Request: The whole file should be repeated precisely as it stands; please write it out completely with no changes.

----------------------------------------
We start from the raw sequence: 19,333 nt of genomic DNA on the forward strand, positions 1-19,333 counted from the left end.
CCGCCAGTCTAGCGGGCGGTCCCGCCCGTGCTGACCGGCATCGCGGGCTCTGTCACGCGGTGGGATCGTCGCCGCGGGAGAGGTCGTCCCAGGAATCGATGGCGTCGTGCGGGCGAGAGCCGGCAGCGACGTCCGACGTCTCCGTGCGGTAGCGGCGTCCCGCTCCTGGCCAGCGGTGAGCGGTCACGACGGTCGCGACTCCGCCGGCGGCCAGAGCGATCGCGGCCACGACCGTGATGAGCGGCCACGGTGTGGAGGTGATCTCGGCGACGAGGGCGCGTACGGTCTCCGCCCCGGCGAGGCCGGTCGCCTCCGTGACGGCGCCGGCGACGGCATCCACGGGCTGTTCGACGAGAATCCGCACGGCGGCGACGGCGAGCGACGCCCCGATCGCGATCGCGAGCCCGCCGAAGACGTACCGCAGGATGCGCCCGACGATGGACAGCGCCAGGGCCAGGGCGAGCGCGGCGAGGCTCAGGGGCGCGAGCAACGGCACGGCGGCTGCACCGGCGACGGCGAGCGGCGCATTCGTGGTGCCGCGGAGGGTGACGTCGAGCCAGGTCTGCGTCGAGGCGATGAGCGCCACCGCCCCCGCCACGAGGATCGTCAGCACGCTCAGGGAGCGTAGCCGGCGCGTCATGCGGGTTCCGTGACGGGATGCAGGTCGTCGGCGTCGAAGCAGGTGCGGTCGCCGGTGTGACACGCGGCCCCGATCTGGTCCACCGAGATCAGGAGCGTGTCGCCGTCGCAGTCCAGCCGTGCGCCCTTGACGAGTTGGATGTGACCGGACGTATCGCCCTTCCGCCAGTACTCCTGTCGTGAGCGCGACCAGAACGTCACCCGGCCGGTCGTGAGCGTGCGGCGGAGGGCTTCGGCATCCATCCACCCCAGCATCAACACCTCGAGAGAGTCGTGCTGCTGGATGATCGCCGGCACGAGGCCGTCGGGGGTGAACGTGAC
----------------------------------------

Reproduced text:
We start from the raw sequence: 19,333 nt of genomic DNA on the forward strand, positions 1-19,333 counted from the left end.
CCGCCAGTCTAGCGGGCGGTCCCGCCCGTGCTGACCGGCATCGCGGGCTCTGTCACGCGGTGGGATCGTCGCCGCGGGAGAGGTCGTCCCAGGAATCGATGGCGTCGTGCGGGCGAGAGCCGGCAGCGACGTCCGACGTCTCCGTGCGGTAGCGGCGTCCCGCTCCTGGCCAGCGGTGAGCGGTCACGACGGTCGCGACTCCGCCGGCGGCCAGAGCGATCGCGGCCACGACCGTGATGAGCGGCCACGGTGTGGAGGTGATCTCGGCGACGAGGGCGCGTACGGTCTCCGCCCCGGCGAGGCCGGTCGCCTCCGTGACGGCGCCGGCGACGGCATCCACGGGCTGTTCGACGAGAATCCGCACGGCGGCGACGGCGAGCGACGCCCCGATCGCGATCGCGAGCCCGCCGAAGACGTACCGCAGGATGCGCCCGACGATGGACAGCGCCAGGGCCAGGGCGAGCGCGGCGAGGCTCAGGGGCGCGAGCAACGGCACGGCGGCTGCACCGGCGACGGCGAGCGGCGCATTCGTGGTGCCGCGGAGGGTGACGTCGAGCCAGGTCTGCGTCGAGGCGATGAGCGCCACCGCCCCCGCCACGAGGATCGTCAGCACGCTCAGGGAGCGTAGCCGGCGCGTCATGCGGGTTCCGTGACGGGATGCAGGTCGTCGGCGTCGAAGCAGGTGCGGTCGCCGGTGTGACACGCGGCCCCGATCTGGTCCACCGAGATCAGGAGCGTGTCGCCGTCGCAGTCCAGCCGTGCGCCCTTGACGAGTTGGATGTGACCGGACGTATCGCCCTTCCGCCAGTACTCCTGTCGTGAGCGCGACCAGAACGTCACCCGGCCGGTCGTGAGCGTGCGGCGGAGGGCTTCGGCATCCATCCACCCCAGCATCAACACCTCGAGAGAGTCGTGCTGCTGGATGATCGCCGGCACGAGGCCGTCGGGGGTGAACGTGAC